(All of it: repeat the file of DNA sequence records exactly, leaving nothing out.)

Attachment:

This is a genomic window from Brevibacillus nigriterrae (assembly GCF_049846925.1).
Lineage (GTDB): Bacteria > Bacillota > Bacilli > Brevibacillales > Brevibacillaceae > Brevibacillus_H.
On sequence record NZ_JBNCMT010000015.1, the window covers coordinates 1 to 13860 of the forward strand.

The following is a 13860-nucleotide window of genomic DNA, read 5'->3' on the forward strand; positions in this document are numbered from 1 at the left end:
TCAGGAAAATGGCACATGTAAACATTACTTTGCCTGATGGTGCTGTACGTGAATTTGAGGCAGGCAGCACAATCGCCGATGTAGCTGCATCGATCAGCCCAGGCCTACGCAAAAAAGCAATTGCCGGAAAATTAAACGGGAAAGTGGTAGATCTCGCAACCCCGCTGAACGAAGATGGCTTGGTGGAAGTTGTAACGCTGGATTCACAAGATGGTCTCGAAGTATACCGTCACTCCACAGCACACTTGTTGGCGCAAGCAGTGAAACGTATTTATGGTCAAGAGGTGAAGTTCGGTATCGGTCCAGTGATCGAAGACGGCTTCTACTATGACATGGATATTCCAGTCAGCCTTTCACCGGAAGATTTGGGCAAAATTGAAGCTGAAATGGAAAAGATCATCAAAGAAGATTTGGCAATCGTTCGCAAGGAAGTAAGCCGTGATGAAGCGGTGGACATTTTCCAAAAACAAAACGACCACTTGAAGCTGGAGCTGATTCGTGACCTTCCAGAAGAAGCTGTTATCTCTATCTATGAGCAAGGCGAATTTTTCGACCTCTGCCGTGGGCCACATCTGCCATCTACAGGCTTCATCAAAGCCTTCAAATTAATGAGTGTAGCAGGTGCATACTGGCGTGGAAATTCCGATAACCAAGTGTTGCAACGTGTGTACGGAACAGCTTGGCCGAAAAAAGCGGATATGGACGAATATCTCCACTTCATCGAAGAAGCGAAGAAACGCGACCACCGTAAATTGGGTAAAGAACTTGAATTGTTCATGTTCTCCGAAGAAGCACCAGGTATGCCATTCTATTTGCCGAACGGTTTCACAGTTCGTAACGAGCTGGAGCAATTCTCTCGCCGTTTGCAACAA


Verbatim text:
This is a genomic window from Brevibacillus nigriterrae (assembly GCF_049846925.1).
Lineage (GTDB): Bacteria > Bacillota > Bacilli > Brevibacillales > Brevibacillaceae > Brevibacillus_H.
On sequence record NZ_JBNCMT010000015.1, the window covers coordinates 1 to 13860 of the forward strand.

The following is a 13860-nucleotide window of genomic DNA, read 5'->3' on the forward strand; positions in this document are numbered from 1 at the left end:
TCAGGAAAATGGCACATGTAAACATTACTTTGCCTGATGGTGCTGTACGTGAATTTGAGGCAGGCAGCACAATCGCCGATGTAGCTGCATCGATCAGCCCAGGCCTACGCAAAAAAGCAATTGCCGGAAAATTAAACGGGAAAGTGGTAGATCTCGCAACCCCGCTGAACGAAGATGGCTTGGTGGAAGTTGTAACGCTGGATTCACAAGATGGTCTCGAAGTATACCGTCACTCCACAGCACACTTGTTGGCGCAAGCAGTGAAACGTATTTATGGTCAAGAGGTGAAGTTCGGTATCGGTCCAGTGATCGAAGACGGCTTCTACTATGACATGGATATTCCAGTCAGCCTTTCACCGGAAGATTTGGGCAAAATTGAAGCTGAAATGGAAAAGATCATCAAAGAAGATTTGGCAATCGTTCGCAAGGAAGTAAGCCGTGATGAAGCGGTGGACATTTTCCAAAAACAAAACGACCACTTGAAGCTGGAGCTGATTCGTGACCTTCCAGAAGAAGCTGTTATCTCTATCTATGAGCAAGGCGAATTTTTCGACCTCTGCCGTGGGCCACATCTGCCATCTACAGGCTTCATCAAAGCCTTCAAATTAATGAGTGTAGCAGGTGCATACTGGCGTGGAAATTCCGATAACCAAGTGTTGCAACGTGTGTACGGAACAGCTTGGCCGAAAAAAGCGGATATGGACGAATATCTCCACTTCATCGAAGAAGCGAAGAAACGCGACCACCGTAAATTGGGTAAAGAACTTGAATTGTTCATGTTCTCCGAAGAAGCACCAGGTATGCCATTCTATTTGCCGAACGGTTTCACAGTTCGTAACGAGCTGGAGCAATTCTCTCGCCGTTTGCAACAA